Therapeutic Benefits Pacer Positioning Checklist
Therapists who use the Pacer gait trainer with more than one client know how important it is to replicate the same settings and positioning each time. But since each user requires different settings, it’s easy to forget from client to client and miss out an important adjustment or prompt. The staff at MOVE have devised a handy checklist to prevent this. We’ve taken their form and reorganized it and made it interactive, and we’re happy to offer it in downloadable format here. Download PDF (217.6 KB)
Therapeutic Benefits Mobility Opportunities Via Education
The MOVE® program helps people with disabilities learn to sit, stand, walk and transition so they can participate more fully in family and community life. MOVE® is a stepped process that helps you assess your client’s ability and incrementally teach key motor skills. And it works.
Therapeutic Benefits Adaptive Equipment Positioning Form
In schools and facilities serving those with disabilities, adaptive equipment is used all the time to position participants for education, vocation and recreation. The positioning protocol is a helpful tool with which practitioners and caregivers can reliably communicate key positioning instructions for their clients to various team members. Download PDF (76.2 KB)
News A Quiet Giant Among Us March 24, 2015 by Carmen Hinkey
For some people, when they speak, we stop to listen whether we intended to or not. There is a power behind their words that comes from a lifetime of doing, of quietly practicing the values they speak of. Such a person is Jean Vanier, founder of L’Arche, and a giant among advocates for people with disabilities. This year Vanier was honored with the Templeton Prize, and on March 11 he delivered an...
Stories Great Strides with the Rifton TRAM March 12, 2015 by Cathy Ripmaster, PT and Todd Jones, Classroom Teacher
A few years ago we welcomed a non-traditional student—we’ll call him Jay—at Lincoln Developmental Center (LDC) where we work. Most of our students have had a development disorder since birth; most are undersized and fit well into traditional equipment, but Jay sustained a traumatic brain injury at the age of 14 and arrived at LDC at the age of 17, fully grown, with limited positioning...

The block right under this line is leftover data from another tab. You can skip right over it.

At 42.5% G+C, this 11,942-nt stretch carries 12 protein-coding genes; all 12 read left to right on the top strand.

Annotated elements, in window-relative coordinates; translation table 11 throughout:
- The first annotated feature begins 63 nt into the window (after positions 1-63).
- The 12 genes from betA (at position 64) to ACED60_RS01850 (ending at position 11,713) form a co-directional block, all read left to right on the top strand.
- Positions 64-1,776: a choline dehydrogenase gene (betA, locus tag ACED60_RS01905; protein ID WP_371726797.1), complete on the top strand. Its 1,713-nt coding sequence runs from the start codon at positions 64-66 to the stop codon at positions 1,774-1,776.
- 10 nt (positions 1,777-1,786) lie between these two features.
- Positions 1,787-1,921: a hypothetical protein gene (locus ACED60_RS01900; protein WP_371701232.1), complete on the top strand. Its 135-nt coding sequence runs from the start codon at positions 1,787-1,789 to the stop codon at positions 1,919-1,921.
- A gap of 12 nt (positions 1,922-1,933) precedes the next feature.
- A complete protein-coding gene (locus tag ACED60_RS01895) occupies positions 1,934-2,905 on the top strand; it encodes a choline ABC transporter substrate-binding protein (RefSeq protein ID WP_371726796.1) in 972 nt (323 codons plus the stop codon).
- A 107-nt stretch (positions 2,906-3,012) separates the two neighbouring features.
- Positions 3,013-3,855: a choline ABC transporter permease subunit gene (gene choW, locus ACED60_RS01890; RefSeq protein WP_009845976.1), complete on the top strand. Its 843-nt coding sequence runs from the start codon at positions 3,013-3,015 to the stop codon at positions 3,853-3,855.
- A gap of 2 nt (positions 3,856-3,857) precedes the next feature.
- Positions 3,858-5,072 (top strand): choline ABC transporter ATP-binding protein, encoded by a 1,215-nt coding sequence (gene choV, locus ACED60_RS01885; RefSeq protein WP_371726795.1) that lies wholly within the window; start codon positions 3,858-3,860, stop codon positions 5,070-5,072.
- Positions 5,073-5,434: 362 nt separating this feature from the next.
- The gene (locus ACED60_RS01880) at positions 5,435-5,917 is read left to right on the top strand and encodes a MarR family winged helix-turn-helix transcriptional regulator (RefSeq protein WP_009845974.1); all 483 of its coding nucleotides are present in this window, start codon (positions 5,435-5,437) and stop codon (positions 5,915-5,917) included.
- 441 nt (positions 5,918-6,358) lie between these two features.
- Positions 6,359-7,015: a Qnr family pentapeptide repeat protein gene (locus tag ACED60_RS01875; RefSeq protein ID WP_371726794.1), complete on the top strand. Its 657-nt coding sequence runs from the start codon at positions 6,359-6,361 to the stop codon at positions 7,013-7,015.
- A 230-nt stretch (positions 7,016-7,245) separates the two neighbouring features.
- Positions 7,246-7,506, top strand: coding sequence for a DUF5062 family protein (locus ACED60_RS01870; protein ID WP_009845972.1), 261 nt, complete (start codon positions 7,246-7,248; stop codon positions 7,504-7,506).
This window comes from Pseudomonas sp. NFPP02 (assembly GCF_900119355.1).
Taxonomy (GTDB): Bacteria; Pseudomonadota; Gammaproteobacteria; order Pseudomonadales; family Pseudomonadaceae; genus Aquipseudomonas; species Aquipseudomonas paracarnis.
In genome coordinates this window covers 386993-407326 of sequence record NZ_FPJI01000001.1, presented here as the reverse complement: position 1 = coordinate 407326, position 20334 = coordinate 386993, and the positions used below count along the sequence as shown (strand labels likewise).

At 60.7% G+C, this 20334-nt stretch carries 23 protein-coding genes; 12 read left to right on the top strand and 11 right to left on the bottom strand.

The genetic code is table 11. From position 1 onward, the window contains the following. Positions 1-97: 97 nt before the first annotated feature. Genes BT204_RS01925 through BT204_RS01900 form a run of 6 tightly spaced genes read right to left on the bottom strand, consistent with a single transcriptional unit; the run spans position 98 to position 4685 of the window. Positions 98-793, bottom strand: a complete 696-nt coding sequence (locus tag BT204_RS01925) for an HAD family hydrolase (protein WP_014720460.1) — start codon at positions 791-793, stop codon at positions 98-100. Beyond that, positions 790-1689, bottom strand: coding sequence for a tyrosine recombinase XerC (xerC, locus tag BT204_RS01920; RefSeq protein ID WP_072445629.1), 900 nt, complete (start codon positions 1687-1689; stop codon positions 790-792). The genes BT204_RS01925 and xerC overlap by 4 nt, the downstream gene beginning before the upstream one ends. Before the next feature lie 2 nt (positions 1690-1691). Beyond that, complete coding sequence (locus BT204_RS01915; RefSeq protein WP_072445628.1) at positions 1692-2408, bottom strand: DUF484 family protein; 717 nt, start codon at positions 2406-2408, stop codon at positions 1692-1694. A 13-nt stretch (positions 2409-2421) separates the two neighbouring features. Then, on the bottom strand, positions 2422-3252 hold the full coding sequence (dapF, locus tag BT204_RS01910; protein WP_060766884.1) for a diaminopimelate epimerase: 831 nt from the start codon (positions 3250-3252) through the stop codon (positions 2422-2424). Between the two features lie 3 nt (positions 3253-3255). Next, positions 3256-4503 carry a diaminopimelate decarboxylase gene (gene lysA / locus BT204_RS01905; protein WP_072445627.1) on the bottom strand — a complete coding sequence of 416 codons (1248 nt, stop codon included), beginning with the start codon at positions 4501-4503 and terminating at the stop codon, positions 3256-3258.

News Community Action at its Finest March 09, 2015 by Carmen Hinkey
The receding snow banks are creating inviting sidewalks, and which kid’s first response is not “where’s my bike?” Children with physical disabilities want to ride just as much as any child, and they should. Sadly, adaptive trikes are far too rarely covered by Medicaid or insurance, even with a strong case for the therapeutic benefits of cycling. Thankfully, there is a growing...
News Special Colors for Special People March 03, 2015 by Elena Noble, MPT
Kids love color. They notice it in nature, clothing and the classroom. So why not put that color on an Activity Chair? Available new this year, Rifton has six color choices to brighten up the seat and the back of the Activity Chair. So make your child’s chair fun and extra special with one of these choices: pink, red, blue, green, tan or purple.
Stories Heads Up! February 20, 2015 by Lori Potts, PT
(Scroll down to see slides) Robert Welton Clement arrived on March 25, 2014, fourth son to the family of my sister Jean and her husband Reuel. The birth was unexpectedly difficult, and Robert arrived looking like he might not survive – might, in fact, already be no longer living. But his heartbeat was there, even though he was not breathing. Eighteen agonizing minutes of emergency intervention and...
Evidence Based Practice Evidence Update February 16, 2015 by Elena Noble, MPT
As professionals who have worked with children with poor motor control, we have no doubt about the importance of a gait trainer. Using gait trainers for upright positioning and ambulation practice for children unable to walk independently has been a long-standing intervention in clinics, schools and homes. But we’ve all lamented the dearth of solid clinical research to support what we’ve...
News The "Adverse Birth Outcome" February 10, 2015 by Carmen Hinkey
I didn’t know Henry until this morning, but he’s been in my mind all day thanks to what his mother shared so honestly about having him. In case any of us need reminding, the Washington Post carried her beautiful reminder that they are children first, their potential to learn and meet milestones far more important than their disabilities. And she takes it even farther: She is...
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